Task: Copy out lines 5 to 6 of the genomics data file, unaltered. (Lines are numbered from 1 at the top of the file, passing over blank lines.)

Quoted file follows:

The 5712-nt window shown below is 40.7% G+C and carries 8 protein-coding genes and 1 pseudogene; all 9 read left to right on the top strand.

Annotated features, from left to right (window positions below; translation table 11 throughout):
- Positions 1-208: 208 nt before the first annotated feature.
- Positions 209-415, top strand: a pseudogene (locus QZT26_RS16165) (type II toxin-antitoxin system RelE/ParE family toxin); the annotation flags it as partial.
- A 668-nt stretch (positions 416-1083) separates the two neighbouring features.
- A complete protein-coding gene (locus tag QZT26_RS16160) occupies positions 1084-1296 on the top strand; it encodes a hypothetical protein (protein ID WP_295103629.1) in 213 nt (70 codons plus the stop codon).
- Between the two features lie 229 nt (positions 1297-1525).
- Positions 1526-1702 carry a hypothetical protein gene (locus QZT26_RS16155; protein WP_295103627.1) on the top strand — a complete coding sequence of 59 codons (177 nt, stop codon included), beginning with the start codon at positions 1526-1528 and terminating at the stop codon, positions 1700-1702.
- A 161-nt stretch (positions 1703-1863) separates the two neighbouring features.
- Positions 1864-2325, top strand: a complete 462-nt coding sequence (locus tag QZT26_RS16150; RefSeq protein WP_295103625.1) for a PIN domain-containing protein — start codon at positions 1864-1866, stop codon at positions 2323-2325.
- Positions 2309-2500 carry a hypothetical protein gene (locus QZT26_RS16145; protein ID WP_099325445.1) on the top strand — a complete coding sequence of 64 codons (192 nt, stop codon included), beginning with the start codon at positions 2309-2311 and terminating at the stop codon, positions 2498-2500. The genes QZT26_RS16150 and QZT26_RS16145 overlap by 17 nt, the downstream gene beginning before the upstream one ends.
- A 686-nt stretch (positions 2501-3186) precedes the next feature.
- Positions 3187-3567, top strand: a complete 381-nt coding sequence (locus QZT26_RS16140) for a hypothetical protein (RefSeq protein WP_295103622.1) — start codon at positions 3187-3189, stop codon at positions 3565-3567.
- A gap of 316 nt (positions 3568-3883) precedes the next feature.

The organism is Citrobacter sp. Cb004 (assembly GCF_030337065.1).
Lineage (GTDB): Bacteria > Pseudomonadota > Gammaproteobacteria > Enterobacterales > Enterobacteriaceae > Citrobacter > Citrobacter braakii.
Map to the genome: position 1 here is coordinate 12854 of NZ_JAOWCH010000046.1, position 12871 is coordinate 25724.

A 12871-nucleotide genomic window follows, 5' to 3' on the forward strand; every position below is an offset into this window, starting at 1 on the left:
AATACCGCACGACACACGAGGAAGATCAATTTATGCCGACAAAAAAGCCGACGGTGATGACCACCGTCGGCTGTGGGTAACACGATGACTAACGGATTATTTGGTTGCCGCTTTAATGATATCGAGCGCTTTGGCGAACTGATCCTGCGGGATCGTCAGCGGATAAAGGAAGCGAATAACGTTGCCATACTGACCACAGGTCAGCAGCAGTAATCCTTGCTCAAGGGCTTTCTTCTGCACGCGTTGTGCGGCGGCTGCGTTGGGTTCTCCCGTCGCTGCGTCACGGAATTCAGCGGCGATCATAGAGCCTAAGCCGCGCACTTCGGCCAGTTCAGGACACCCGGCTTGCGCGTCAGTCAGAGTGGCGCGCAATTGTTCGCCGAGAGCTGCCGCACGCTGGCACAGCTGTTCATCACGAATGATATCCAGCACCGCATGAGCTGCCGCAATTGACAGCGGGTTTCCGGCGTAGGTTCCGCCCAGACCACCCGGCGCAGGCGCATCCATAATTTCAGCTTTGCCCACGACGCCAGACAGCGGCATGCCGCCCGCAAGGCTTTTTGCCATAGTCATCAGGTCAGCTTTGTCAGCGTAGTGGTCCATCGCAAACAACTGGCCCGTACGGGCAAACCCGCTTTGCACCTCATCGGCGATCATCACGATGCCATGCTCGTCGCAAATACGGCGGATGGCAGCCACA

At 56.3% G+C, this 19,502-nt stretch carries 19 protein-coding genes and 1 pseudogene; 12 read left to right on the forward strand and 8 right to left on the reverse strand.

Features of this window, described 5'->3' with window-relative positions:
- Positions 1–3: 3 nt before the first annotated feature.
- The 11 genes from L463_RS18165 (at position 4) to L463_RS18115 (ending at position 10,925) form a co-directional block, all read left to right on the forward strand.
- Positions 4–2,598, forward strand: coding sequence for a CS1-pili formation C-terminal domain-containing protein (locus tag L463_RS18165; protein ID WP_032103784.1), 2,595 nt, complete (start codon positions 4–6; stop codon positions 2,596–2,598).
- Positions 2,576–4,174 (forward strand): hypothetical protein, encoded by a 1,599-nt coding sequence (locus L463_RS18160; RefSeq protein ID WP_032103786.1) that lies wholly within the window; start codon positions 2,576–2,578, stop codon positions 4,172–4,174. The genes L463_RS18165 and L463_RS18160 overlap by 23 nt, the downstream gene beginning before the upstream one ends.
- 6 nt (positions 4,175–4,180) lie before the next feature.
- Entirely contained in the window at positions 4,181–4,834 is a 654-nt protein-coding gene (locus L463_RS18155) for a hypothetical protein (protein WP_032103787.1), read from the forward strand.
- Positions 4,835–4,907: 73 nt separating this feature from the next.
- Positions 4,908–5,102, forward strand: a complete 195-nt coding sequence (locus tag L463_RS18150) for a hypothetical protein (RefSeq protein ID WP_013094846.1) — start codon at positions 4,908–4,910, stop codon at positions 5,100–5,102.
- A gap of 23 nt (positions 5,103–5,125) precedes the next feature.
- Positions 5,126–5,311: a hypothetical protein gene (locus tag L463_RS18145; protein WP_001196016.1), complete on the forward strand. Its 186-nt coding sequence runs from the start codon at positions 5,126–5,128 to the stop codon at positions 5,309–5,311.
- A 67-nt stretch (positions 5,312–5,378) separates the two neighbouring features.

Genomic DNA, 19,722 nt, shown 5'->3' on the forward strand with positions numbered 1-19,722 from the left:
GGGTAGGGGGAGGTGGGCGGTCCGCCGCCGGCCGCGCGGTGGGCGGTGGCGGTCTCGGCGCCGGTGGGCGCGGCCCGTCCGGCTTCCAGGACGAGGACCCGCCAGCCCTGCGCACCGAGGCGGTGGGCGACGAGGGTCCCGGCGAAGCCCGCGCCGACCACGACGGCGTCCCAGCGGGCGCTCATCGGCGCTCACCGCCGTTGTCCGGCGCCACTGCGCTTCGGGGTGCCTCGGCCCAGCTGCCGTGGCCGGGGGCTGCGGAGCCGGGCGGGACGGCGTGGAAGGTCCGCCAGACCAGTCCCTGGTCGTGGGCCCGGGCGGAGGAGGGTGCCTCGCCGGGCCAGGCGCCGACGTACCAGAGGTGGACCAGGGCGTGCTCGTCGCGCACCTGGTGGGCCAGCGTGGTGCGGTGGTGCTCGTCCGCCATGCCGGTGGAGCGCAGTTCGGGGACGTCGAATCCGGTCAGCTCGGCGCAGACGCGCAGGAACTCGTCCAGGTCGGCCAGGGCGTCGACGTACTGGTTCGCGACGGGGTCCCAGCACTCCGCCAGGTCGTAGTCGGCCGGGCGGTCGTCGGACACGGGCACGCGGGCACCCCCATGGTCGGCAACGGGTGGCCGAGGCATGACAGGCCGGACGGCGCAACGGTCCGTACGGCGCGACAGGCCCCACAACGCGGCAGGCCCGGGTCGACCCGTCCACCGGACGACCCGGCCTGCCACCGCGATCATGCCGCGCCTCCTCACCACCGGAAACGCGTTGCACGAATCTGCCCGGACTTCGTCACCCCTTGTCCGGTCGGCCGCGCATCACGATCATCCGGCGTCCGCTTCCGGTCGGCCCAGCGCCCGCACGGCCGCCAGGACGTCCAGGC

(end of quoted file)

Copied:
- A 668-nt stretch (positions 416-1083) separates the two neighbouring features.
- A complete protein-coding gene (locus tag QZT26_RS16160) occupies positions 1084-1296 on the top strand; it encodes a hypothetical protein (protein ID WP_295103629.1) in 213 nt (70 codons plus the stop codon).